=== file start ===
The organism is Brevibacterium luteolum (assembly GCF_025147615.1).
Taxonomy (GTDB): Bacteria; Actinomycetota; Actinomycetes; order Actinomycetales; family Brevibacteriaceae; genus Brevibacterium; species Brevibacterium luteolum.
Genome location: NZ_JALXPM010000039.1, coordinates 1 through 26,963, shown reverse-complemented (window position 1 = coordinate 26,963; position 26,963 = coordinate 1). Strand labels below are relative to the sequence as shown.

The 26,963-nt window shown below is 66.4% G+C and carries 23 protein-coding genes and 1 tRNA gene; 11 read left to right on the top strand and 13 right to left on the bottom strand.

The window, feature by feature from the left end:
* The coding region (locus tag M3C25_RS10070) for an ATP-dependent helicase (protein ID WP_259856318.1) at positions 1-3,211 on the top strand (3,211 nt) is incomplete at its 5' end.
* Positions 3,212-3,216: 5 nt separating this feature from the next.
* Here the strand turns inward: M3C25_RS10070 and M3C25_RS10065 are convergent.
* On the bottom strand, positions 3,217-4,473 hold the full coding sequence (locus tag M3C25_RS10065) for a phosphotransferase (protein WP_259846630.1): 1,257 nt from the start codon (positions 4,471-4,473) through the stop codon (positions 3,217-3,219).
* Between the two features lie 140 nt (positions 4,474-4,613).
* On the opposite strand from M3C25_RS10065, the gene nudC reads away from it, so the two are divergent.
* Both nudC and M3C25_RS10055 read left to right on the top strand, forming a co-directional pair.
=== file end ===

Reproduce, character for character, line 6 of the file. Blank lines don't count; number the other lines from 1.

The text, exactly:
* The coding region (locus tag M3C25_RS10070) for an ATP-dependent helicase (protein ID WP_259856318.1) at positions 1-3,211 on the top strand (3,211 nt) is incomplete at its 5' end.